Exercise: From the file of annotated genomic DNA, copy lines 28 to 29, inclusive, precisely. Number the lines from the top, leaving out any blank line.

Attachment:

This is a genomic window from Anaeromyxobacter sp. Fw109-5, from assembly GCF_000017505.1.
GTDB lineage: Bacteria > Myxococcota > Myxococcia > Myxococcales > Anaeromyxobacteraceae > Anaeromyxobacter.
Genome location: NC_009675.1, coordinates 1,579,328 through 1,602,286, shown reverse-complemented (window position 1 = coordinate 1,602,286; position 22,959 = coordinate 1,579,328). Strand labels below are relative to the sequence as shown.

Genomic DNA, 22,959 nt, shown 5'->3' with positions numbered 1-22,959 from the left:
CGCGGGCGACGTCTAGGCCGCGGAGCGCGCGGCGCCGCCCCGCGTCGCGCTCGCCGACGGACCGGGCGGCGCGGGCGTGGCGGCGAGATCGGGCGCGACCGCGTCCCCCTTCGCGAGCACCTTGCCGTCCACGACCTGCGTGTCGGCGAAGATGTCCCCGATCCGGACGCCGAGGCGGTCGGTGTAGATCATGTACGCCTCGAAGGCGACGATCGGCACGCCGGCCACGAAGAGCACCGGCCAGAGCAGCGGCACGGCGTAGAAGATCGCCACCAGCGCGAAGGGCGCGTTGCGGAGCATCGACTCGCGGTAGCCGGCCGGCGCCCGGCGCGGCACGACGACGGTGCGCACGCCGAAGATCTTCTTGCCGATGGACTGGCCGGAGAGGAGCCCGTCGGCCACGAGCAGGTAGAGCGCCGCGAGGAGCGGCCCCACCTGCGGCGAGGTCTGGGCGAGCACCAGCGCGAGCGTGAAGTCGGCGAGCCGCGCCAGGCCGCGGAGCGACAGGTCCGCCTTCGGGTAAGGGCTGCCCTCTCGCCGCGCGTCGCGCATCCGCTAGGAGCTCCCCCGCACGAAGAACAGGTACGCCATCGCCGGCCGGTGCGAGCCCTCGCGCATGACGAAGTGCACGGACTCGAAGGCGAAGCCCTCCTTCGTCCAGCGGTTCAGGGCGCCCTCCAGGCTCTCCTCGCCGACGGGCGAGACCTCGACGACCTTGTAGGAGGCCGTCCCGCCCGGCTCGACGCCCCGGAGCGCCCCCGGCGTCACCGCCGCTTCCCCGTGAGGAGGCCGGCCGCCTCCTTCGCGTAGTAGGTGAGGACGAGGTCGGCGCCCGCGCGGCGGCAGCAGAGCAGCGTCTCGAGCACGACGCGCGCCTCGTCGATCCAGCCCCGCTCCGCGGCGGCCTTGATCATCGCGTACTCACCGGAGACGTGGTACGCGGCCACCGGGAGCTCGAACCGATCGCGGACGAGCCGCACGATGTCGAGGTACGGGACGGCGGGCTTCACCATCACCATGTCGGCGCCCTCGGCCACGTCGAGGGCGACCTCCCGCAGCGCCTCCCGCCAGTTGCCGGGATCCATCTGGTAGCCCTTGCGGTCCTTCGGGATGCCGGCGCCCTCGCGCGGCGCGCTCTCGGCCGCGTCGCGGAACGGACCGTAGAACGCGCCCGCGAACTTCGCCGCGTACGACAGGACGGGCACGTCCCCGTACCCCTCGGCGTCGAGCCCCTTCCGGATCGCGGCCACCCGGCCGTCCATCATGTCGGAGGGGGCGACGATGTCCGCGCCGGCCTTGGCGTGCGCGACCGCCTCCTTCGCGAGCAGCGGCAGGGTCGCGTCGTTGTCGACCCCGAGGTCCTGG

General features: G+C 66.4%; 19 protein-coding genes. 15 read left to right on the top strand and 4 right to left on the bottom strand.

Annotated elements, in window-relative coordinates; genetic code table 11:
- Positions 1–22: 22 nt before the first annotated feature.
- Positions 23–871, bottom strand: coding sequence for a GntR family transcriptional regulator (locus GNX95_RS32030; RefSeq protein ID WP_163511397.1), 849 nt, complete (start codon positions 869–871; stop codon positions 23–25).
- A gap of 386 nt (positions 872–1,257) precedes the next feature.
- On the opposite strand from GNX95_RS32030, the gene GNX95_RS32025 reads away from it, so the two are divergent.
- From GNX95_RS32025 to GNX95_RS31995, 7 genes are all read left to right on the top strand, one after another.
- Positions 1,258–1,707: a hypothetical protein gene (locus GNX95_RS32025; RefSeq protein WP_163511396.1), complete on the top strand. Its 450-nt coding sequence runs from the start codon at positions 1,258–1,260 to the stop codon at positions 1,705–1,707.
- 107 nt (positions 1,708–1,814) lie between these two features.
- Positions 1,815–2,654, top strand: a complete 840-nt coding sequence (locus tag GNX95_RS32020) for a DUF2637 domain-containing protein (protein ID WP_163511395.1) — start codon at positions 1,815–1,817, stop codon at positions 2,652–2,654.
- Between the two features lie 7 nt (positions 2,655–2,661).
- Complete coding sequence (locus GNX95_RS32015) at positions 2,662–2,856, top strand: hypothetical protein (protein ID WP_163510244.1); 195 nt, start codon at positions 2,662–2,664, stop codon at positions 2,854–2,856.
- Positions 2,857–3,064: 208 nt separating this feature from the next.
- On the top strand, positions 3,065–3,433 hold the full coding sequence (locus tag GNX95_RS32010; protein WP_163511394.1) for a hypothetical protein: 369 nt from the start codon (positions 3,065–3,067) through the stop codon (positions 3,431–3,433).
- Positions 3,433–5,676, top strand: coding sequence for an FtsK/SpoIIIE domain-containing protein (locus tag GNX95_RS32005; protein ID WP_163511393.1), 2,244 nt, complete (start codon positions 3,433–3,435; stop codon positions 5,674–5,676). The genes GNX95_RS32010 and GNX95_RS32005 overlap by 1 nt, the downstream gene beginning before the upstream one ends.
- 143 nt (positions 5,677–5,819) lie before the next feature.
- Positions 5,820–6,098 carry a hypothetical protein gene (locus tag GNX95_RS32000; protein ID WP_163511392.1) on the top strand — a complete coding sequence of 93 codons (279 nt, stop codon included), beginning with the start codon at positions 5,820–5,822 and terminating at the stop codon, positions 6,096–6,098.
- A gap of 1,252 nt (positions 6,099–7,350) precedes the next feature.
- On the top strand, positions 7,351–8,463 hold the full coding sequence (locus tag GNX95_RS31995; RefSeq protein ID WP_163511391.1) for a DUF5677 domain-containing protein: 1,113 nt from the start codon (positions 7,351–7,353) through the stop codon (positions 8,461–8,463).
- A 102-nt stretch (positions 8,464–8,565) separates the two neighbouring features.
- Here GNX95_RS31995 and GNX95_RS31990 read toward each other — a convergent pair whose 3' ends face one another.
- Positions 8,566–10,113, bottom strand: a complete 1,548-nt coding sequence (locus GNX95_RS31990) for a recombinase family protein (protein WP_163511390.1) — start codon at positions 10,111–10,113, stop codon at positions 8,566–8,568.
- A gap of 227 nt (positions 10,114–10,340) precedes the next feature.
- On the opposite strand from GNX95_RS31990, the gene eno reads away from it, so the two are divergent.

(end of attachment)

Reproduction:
- A gap of 227 nt (positions 10,114–10,340) precedes the next feature.
- On the opposite strand from GNX95_RS31990, the gene eno reads away from it, so the two are divergent.